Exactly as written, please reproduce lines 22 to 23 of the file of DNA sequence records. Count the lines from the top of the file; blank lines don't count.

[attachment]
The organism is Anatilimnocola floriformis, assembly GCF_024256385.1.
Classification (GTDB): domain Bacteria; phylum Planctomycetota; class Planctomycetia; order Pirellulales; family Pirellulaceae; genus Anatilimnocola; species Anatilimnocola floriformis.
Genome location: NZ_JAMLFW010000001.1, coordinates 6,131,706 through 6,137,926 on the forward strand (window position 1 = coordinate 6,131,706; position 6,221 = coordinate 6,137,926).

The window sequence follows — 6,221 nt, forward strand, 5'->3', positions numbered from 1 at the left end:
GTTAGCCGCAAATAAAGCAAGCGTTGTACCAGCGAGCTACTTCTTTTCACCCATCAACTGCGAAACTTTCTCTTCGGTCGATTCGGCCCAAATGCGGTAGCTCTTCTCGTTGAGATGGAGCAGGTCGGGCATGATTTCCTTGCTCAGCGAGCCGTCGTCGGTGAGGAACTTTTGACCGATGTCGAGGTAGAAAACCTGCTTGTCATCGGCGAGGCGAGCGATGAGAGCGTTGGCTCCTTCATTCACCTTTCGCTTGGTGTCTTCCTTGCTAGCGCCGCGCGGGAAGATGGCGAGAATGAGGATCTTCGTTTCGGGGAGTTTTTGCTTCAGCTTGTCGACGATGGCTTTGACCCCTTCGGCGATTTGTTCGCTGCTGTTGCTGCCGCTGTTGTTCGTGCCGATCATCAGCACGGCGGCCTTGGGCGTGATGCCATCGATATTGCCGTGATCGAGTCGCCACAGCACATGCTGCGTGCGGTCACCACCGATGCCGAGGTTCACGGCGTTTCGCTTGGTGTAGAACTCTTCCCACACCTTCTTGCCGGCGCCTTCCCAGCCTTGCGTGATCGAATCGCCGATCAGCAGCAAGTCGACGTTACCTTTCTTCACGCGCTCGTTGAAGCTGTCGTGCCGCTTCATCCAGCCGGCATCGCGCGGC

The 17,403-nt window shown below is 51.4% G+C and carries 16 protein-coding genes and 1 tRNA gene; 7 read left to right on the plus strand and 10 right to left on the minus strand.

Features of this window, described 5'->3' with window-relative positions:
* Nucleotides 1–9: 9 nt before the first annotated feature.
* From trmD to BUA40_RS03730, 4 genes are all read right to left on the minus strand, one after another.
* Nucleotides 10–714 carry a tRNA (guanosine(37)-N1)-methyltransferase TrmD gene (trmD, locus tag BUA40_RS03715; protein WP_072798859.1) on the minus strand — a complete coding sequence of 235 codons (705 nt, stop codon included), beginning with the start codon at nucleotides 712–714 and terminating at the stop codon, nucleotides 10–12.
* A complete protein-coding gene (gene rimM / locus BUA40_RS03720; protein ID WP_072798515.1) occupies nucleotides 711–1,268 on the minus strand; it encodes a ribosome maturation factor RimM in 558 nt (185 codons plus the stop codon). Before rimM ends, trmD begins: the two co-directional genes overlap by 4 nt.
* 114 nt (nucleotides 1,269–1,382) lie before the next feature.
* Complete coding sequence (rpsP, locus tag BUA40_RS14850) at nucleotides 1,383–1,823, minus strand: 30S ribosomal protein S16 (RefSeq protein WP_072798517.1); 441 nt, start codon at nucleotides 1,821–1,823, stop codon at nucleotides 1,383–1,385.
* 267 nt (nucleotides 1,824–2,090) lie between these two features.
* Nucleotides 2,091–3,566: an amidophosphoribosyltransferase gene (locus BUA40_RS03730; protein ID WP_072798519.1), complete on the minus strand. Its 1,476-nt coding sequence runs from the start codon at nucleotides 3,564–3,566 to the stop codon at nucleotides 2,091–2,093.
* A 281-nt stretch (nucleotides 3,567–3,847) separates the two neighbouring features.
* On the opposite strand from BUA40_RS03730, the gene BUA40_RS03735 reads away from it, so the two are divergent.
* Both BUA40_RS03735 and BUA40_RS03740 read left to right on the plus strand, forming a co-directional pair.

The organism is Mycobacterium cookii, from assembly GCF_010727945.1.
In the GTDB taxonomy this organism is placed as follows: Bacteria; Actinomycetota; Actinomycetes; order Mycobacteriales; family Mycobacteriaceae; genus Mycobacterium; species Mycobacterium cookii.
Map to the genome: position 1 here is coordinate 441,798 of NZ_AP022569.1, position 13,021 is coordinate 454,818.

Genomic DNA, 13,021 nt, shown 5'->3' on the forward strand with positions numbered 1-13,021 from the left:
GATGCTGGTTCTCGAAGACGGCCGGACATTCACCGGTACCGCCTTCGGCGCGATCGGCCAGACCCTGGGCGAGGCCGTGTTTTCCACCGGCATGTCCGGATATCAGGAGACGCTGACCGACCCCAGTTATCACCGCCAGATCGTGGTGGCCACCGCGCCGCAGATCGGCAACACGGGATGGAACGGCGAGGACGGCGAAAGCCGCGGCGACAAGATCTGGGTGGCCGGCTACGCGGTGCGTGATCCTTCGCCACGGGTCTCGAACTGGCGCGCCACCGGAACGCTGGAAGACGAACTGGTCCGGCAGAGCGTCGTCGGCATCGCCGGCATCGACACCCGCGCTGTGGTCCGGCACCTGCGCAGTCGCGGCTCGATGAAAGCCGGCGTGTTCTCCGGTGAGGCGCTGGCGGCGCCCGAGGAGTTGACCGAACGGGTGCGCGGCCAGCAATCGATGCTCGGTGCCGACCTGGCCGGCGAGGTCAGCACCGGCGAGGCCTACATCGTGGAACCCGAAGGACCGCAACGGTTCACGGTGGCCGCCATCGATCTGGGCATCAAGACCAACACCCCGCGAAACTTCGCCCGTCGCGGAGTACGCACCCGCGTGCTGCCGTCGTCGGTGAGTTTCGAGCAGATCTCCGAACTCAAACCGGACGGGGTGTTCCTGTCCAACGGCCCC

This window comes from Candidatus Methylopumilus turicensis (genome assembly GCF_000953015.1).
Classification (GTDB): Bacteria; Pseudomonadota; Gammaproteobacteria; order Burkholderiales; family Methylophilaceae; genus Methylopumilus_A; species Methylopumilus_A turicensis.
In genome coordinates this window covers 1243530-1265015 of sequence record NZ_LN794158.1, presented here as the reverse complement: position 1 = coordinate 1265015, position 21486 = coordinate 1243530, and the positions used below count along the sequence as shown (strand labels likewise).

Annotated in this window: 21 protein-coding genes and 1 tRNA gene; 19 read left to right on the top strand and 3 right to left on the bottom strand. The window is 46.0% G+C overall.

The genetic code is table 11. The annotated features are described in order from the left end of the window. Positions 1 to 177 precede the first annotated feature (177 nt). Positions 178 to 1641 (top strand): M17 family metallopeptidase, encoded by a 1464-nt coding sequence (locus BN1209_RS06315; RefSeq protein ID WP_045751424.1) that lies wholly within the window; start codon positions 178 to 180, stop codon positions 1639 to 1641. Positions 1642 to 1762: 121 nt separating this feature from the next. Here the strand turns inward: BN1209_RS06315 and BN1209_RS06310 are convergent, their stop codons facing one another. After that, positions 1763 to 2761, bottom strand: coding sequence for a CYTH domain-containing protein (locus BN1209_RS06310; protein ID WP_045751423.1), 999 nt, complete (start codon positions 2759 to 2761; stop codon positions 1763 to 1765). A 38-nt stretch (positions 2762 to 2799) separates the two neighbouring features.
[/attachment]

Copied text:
Genomic DNA, 13,021 nt, shown 5'->3' on the forward strand with positions numbered 1-13,021 from the left:
GATGCTGGTTCTCGAAGACGGCCGGACATTCACCGGTACCGCCTTCGGCGCGATCGGCCAGACCCTGGGCGAGGCCGTGTTTTCCACCGGCATGTCCGGATATCAGGAGACGCTGACCGACCCCAGTTATCACCGCCAGATCGTGGTGGCCACCGCGCCGCAGATCGGCAACACGGGATGGAACGGCGAGGACGGCGAAAGCCGCGGCGACAAGATCTGGGTGGCCGGCTACGCGGTGCGTGATCCTTCGCCACGGGTCTCGAACTGGCGCGCCACCGGAACGCTGGAAGACGAACTGGTCCGGCAGAGCGTCGTCGGCATCGCCGGCATCGACACCCGCGCTGTGGTCCGGCACCTGCGCAGTCGCGGCTCGATGAAAGCCGGCGTGTTCTCCGGTGAGGCGCTGGCGGCGCCCGAGGAGTTGACCGAACGGGTGCGCGGCCAGCAATCGATGCTCGGTGCCGACCTGGCCGGCGAGGTCAGCACCGGCGAGGCCTACATCGTGGAACCCGAAGGACCGCAACGGTTCACGGTGGCCGCCATCGATCTGGGCATCAAGACCAACACCCCGCGAAACTTCGCCCGTCGCGGAGTACGCACCCGCGTGCTGCCGTCGTCGGTGAGTTTCGAGCAGATCTCCGAACTCAAACCGGACGGGGTGTTCCTGTCCAACGGCCCC